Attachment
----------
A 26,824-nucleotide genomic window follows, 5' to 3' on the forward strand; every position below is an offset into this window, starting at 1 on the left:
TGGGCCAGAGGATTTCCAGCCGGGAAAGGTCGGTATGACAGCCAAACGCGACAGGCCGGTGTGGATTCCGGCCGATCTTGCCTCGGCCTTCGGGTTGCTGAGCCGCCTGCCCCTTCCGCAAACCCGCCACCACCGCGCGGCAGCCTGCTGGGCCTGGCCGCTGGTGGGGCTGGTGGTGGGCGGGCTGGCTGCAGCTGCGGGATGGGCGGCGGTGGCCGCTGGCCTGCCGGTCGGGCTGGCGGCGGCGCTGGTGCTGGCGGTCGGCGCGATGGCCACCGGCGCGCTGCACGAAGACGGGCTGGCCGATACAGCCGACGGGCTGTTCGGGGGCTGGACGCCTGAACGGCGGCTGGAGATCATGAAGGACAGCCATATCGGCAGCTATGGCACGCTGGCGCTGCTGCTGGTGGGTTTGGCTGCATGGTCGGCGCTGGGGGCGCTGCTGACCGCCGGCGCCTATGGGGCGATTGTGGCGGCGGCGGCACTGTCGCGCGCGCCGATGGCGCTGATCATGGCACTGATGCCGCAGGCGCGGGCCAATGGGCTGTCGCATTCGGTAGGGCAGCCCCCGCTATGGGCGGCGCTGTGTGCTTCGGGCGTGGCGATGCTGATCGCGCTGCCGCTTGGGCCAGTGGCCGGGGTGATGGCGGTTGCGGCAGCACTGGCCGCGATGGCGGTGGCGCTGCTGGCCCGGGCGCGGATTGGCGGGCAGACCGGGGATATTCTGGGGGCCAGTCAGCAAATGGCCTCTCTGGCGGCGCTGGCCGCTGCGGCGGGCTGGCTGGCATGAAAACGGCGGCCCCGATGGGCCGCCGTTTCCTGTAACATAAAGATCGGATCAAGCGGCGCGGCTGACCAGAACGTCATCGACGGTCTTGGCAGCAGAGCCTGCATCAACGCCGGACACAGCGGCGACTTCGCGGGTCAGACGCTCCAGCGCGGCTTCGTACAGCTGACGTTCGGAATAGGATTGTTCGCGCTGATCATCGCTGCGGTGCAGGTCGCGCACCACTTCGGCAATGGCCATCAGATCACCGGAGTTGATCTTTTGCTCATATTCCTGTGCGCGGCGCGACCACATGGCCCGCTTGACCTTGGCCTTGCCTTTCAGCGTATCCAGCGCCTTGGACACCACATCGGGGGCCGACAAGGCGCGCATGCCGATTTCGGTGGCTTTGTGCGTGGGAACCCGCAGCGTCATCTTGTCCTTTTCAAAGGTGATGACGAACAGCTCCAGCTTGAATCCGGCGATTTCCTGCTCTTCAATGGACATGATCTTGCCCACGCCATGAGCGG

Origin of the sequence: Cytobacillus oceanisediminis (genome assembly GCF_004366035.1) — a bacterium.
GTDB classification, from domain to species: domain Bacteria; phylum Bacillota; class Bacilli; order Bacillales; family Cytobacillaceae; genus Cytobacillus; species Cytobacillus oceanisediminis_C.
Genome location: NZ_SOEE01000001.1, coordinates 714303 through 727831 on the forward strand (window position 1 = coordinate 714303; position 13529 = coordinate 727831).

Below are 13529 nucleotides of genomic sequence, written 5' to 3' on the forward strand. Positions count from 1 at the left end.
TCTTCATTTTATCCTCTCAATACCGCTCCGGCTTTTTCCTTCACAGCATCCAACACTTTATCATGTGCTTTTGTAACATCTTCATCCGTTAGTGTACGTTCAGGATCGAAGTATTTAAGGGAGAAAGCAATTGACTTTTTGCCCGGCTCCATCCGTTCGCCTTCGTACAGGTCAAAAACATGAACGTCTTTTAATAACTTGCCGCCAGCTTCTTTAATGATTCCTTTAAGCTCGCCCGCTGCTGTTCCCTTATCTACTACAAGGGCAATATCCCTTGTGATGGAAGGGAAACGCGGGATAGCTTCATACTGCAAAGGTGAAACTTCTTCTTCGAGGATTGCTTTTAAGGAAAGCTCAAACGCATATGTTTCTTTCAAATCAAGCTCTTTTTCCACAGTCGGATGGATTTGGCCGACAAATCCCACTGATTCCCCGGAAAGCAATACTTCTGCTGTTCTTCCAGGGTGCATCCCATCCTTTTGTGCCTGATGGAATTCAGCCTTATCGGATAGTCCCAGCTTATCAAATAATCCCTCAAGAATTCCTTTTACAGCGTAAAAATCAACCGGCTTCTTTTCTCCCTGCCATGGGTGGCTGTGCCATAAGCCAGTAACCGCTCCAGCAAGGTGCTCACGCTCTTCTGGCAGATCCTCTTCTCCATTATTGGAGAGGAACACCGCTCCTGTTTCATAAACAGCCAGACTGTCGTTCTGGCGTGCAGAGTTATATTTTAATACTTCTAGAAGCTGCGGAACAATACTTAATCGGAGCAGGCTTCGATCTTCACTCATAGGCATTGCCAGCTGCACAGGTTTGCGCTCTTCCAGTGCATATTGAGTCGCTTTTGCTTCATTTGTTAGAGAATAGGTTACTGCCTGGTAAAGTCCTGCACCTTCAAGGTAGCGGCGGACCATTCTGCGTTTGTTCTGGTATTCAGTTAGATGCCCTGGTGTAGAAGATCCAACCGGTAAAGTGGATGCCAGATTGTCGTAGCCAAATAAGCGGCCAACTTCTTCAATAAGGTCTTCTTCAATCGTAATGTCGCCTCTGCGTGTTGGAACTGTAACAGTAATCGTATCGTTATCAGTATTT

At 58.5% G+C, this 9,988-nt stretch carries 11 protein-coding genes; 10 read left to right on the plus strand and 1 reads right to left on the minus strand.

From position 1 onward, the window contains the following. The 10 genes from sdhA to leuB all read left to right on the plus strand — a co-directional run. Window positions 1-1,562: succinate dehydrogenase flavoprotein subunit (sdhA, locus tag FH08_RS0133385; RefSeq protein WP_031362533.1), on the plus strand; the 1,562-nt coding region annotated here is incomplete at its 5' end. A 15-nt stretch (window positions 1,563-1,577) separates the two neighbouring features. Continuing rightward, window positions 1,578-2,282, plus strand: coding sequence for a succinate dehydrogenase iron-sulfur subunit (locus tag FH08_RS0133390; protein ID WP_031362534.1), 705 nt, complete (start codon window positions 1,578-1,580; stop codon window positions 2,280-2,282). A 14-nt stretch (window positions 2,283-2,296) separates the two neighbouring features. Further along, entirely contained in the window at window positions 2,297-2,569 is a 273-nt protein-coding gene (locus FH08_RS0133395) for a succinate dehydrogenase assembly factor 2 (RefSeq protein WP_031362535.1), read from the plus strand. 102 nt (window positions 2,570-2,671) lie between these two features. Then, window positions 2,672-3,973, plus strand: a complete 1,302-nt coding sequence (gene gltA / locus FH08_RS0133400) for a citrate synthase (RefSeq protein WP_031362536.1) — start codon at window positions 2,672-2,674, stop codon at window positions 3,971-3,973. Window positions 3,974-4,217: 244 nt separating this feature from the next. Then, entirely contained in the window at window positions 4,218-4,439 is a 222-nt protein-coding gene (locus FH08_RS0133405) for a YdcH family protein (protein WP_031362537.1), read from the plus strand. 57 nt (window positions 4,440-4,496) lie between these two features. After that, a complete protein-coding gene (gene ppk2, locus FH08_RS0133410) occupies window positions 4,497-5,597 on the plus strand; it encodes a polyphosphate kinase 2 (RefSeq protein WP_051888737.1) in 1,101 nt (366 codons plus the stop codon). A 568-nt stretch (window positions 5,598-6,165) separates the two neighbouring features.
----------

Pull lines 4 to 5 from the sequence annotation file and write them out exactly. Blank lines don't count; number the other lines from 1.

GTDB classification, from domain to species: domain Bacteria; phylum Bacillota; class Bacilli; order Bacillales; family Cytobacillaceae; genus Cytobacillus; species Cytobacillus oceanisediminis_C.
Genome location: NZ_SOEE01000001.1, coordinates 714303 through 727831 on the forward strand (window position 1 = coordinate 714303; position 13529 = coordinate 727831).